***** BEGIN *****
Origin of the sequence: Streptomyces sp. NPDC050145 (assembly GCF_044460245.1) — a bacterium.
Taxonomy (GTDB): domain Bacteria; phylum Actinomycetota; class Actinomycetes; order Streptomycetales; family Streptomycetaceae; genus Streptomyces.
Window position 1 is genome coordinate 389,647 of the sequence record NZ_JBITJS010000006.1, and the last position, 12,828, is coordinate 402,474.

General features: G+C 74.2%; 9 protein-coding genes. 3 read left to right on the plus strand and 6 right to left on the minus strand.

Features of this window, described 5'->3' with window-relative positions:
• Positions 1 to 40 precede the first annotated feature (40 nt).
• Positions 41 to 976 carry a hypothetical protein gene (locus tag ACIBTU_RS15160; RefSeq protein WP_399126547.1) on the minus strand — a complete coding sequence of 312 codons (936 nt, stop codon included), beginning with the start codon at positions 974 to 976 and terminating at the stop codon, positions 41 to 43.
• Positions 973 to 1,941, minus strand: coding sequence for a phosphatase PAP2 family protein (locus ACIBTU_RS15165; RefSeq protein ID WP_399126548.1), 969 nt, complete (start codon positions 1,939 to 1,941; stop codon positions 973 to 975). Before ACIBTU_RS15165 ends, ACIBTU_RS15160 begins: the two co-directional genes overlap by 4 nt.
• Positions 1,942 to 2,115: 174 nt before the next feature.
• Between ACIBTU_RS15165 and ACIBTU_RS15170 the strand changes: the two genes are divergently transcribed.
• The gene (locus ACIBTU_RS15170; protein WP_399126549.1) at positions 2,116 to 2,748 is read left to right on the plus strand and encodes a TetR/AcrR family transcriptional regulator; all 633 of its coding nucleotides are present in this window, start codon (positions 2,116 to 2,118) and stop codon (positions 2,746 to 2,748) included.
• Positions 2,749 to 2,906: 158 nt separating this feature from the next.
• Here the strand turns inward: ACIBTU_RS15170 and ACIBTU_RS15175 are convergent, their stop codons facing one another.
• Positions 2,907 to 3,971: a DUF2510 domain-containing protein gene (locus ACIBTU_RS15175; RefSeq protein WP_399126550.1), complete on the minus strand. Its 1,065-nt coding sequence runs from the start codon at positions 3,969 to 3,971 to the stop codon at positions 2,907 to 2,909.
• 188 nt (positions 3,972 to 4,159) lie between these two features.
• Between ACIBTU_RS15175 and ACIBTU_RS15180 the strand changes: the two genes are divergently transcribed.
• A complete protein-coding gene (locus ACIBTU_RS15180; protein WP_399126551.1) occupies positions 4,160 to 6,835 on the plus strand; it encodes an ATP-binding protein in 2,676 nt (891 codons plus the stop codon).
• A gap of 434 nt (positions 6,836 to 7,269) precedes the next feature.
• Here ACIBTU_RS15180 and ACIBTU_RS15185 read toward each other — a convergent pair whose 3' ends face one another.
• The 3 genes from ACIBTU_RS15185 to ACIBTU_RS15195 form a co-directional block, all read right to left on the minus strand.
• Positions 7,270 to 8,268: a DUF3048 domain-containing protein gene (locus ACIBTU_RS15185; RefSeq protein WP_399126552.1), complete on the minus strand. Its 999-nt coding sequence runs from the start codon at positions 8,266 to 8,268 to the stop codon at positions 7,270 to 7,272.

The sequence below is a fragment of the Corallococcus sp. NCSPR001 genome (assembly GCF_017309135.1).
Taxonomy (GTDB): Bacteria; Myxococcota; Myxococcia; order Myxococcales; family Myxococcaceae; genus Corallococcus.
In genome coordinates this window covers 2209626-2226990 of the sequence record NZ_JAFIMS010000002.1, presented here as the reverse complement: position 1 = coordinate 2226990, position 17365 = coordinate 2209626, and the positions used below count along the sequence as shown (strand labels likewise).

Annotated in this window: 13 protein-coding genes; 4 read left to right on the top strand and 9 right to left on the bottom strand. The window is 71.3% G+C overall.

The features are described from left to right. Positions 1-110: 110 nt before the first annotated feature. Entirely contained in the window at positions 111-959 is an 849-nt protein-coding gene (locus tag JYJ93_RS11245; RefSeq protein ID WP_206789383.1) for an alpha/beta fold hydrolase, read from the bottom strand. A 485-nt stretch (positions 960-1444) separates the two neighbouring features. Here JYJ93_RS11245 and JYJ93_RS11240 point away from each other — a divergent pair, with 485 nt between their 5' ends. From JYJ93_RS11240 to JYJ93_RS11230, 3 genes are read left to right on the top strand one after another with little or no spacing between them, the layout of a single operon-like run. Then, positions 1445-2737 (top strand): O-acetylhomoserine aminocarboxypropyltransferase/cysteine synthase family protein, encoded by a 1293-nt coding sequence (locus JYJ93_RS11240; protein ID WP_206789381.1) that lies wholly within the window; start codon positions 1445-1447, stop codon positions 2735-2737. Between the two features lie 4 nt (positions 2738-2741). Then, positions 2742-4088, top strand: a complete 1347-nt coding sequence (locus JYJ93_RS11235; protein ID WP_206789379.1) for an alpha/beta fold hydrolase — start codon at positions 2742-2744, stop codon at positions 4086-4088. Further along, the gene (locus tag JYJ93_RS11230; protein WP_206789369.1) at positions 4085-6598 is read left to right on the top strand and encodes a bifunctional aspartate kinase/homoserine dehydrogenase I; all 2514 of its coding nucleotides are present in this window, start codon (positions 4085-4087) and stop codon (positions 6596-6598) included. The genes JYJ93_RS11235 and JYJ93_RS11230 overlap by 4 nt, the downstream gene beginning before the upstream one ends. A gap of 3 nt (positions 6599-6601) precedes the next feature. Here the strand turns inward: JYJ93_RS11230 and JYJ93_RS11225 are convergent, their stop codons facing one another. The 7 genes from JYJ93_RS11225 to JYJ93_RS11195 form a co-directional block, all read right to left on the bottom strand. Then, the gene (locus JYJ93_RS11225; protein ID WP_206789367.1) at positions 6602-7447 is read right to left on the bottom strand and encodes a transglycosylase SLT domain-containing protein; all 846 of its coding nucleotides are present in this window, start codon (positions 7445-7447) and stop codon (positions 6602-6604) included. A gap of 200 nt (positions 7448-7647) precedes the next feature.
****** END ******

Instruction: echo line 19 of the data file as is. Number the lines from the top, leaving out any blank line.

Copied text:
• Here ACIBTU_RS15180 and ACIBTU_RS15185 read toward each other — a convergent pair whose 3' ends face one another.